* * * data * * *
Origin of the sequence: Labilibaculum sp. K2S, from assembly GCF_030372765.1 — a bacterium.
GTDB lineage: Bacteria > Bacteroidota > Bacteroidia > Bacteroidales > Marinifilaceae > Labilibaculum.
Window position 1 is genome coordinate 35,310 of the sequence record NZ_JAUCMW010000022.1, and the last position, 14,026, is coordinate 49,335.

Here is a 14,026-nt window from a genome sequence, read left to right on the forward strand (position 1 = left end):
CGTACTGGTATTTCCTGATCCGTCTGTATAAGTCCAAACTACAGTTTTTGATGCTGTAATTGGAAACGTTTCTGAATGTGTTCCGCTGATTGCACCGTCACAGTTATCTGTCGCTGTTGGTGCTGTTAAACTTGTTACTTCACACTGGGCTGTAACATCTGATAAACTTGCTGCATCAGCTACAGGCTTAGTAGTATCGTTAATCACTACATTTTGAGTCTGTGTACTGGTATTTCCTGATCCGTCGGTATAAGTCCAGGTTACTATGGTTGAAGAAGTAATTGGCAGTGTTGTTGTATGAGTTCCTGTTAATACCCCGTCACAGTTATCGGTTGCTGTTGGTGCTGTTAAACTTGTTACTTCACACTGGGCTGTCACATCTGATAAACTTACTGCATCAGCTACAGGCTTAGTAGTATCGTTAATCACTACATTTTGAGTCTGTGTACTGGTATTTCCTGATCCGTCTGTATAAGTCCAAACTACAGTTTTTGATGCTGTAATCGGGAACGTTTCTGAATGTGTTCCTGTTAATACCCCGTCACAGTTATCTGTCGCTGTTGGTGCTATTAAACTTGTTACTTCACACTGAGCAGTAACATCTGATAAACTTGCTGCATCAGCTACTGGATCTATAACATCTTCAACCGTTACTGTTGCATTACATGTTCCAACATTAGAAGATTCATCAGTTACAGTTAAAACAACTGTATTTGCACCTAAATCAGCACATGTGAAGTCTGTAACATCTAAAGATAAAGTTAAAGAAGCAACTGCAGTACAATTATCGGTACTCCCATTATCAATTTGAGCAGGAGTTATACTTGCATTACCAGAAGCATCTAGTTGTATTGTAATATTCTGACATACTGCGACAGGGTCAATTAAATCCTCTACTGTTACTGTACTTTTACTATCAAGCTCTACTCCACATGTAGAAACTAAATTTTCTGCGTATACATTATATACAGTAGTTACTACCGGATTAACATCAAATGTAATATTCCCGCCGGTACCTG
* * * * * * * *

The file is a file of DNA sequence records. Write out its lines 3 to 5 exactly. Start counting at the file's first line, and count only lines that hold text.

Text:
Window position 1 is genome coordinate 35,310 of the sequence record NZ_JAUCMW010000022.1, and the last position, 14,026, is coordinate 49,335.

Here is a 14,026-nt window from a genome sequence, read left to right on the forward strand (position 1 = left end):
CGTACTGGTATTTCCTGATCCGTCTGTATAAGTCCAAACTACAGTTTTTGATGCTGTAATTGGAAACGTTTCTGAATGTGTTCCGCTGATTGCACCGTCACAGTTATCTGTCGCTGTTGGTGCTGTTAAACTTGTTACTTCACACTGGGCTGTAACATCTGATAAACTTGCTGCATCAGCTACAGGCTTAGTAGTATCGTTAATCACTACATTTTGAGTCTGTGTACTGGTATTTCCTGATCCGTCGGTATAAGTCCAGGTTACTATGGTTGAAGAAGTAATTGGCAGTGTTGTTGTATGAGTTCCTGTTAATACCCCGTCACAGTTATCGGTTGCTGTTGGTGCTGTTAAACTTGTTACTTCACACTGGGCTGTCACATCTGATAAACTTACTGCATCAGCTACAGGCTTAGTAGTATCGTTAATCACTACATTTTGAGTCTGTGTACTGGTATTTCCTGATCCGTCTGTATAAGTCCAAACTACAGTTTTTGATGCTGTAATCGGGAACGTTTCTGAATGTGTTCCTGTTAATACCCCGTCACAGTTATCTGTCGCTGTTGGTGCTATTAAACTTGTTACTTCACACTGAGCAGTAACATCTGATAAACTTGCTGCATCAGCTACTGGATCTATAACATCTTCAACCGTTACTGTTGCATTACATGTTCCAACATTAGAAGATTCATCAGTTACAGTTAAAACAACTGTATTTGCACCTAAATCAGCACATGTGAAGTCTGTAACATCTAAAGATAAAGTTAAAGAAGCAACTGCAGTACAATTATCGGTACTCCCATTATCAATTTGAGCAGGAGTTATACTTGCATTACCAGAAGCATCTAGTTGTATTGTAATATTCTGACATACTGCGACAGGGTCAATTAAATCCTCTACTGTTACTGTACTTTTACTATCAAGCTCTACTCCACATGTAGAAACTAAATTTTCTGCGTATACATTATATACAGTAGTTACTACCGGATTAACATCAAATGTAATATTCCCGCCGGTACCTG